Tom Richards: I was mentioning the 1970 bill, the Jackson Bill. In 1971 there were three bills being considered. Senator Jackson had reentered his proposal and there was the AFN Bill. At that time AFN had adopted a position in favor of over a 60 million acre settlement. That bill was introduced with co-sponsorships by Senator Fred Harris of Oklahoma and Senator Ted Kennedy. There was a third bill, and people kind of tend to forget about it. It was introduced by the chairman of the House Interior Affairs Committee, Colorado Congressman Wayne Aspinall who came from apple and peach country in western Colorado. His proposal was for an approximately 100,000 acre settlement, but because he didn’t trust Alaska Natives to administer the results of the settlement, his proposal called for a board or a commission that would have Native membership on it. There would be four Alaska Natives appointed to serve at the pleasure of the Governor of Alaska. At that time Aspinall had a lot of power. Committee chairmen lived forever; as long as they could move, they wielded power. Now there’s a little bit more of a limitation on what a chairman can do. Governor Egan must have been under tremendous pressure from folks like the Alaska Miners Association and the Chamber of Commerce that didn’t want the State of Alaska to participate in the settlement. When Egan came forth and said he was supportive of the AFN proposal, that the State of Alaska could participate financially in the settlement, it made a tremendous difference. Do you recall if there was a great amount of debate within the administration on that?

John Havelock: The election of 1970 was a pivotal election both in Alaska politics and in the fortunes of the Settlement Act. When Hickel went off to Washington he left Keith Miller in charge as the Governor of Alaska and Keith was the archetypal colonialist. I don’t mean to say that he was a mean person; he had a colonial attitude, and he said it’s a federal problem and the state shouldn’t be involved. I would say that most of the non-Native population of Alaska had this colonial attitude. Bill Egan was unique in that he didn’t. He never thought of Natives as “them.” My best recollection is in seeing Bill Egan in Aspinall’s committees saying 40 million acres would be just fine.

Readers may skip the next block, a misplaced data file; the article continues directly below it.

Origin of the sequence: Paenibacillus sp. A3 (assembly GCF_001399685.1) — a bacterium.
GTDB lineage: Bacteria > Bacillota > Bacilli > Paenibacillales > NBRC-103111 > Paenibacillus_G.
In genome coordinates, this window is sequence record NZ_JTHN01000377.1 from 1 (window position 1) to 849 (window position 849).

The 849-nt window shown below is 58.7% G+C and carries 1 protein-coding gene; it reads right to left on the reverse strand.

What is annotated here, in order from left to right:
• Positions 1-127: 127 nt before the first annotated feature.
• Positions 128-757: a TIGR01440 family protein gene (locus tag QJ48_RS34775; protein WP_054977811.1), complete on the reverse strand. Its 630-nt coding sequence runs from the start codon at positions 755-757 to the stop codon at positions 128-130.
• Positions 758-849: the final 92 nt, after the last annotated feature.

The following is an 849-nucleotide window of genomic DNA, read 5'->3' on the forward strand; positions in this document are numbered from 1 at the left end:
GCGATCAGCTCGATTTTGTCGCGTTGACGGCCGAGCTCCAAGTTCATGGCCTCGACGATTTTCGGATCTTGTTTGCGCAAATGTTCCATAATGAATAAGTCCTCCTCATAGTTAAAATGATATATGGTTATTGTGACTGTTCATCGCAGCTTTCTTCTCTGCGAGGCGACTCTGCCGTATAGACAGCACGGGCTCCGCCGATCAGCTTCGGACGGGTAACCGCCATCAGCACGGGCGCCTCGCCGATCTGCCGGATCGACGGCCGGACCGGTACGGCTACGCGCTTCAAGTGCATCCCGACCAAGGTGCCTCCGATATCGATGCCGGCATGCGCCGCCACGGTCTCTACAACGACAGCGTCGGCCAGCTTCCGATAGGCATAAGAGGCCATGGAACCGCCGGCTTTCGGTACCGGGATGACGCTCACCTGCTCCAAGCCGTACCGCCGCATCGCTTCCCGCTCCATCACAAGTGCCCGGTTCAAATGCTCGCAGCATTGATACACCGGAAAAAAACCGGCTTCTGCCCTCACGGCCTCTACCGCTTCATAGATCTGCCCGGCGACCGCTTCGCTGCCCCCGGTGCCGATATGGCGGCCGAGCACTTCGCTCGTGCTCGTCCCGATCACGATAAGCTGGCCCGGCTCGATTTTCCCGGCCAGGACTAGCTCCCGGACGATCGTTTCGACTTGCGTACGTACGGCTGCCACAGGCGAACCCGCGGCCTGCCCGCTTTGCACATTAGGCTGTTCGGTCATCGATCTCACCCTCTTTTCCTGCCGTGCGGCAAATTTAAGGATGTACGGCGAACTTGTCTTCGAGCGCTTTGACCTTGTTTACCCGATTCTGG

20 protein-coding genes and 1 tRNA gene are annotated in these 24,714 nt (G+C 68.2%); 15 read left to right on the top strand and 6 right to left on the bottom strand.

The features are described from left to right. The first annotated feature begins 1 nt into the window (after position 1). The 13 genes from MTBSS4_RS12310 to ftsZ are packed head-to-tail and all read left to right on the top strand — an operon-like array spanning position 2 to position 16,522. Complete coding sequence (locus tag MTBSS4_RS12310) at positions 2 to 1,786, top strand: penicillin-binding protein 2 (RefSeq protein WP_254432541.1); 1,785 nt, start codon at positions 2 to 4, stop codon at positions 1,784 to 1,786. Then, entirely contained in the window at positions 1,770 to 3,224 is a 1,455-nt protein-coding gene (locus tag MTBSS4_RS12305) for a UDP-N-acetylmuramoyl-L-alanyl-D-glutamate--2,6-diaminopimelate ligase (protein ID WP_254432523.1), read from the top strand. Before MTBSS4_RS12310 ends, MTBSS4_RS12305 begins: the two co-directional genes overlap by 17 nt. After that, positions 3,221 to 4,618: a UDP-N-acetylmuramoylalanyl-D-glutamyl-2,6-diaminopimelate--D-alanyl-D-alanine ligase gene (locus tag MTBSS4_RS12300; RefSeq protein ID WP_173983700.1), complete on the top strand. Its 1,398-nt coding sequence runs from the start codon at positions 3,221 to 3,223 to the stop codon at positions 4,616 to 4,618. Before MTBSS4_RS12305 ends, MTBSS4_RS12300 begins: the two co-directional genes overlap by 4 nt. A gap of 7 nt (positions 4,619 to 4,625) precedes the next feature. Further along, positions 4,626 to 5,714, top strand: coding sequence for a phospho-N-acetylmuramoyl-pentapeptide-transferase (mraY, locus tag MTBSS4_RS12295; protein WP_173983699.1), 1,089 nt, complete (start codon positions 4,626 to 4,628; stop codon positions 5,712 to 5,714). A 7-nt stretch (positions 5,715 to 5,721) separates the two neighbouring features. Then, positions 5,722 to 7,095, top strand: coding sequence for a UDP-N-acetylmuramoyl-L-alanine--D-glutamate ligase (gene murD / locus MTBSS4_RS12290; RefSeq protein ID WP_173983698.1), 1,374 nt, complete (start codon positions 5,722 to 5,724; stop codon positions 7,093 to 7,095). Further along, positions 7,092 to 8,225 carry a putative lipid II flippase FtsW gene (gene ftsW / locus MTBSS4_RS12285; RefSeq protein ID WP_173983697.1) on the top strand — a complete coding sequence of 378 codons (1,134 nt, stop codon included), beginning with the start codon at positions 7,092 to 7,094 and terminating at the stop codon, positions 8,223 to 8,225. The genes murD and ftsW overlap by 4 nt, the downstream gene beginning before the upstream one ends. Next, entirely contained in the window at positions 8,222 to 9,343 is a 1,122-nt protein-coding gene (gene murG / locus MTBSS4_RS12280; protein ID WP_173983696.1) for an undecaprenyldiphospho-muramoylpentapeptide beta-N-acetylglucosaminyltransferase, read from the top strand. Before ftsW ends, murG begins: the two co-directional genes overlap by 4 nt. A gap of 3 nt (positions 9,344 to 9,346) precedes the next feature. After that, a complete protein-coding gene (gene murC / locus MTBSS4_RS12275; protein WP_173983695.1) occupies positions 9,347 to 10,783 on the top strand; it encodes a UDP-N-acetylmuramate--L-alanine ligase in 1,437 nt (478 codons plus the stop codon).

I managed Emil’s campaign for Lieutenant Governor in the election of 1970. I remember the Natives were getting well-organized politically by that time, and I was probably appointed because I had been active in working for Native causes over the preceding half dozen years and I knew a lot of the leaders. My appointment as attorney general is an acknowledgement, in part, that the claims needed to be settled.

Egan was elected; he beat Miller. The Native Claims issue was a central issue in Egan’s campaign, and when he won he had a responsibility to see that a fair and just settlement be reached. How do you do that when you are mostly accountable to White Alaskans who are opposed to it? Some of the oil people were saying let’s get this done, but the average settler was opposed to it.

Lowell Thomas, Jr. worked with an organization Gene Guess helped set up called Supporters of Settlement to educate people. They went around trying to convert the Alaska communities to give the state some running room. When I got in office, I wrote quite a few of Egan’s speeches, and everyone was coming around with proposals. Instead of supporting a specific proposal, the state would have a “flexible” position. It was a bit of political weaselry I suppose, but it worked for quite a while and allowed the Native claim to grow. When we came in, the numbers being talked about were 60 million and 40 million, and they were both considered unrealistic. It was a key for Egan to say, “Yes, we support the state’s participation.”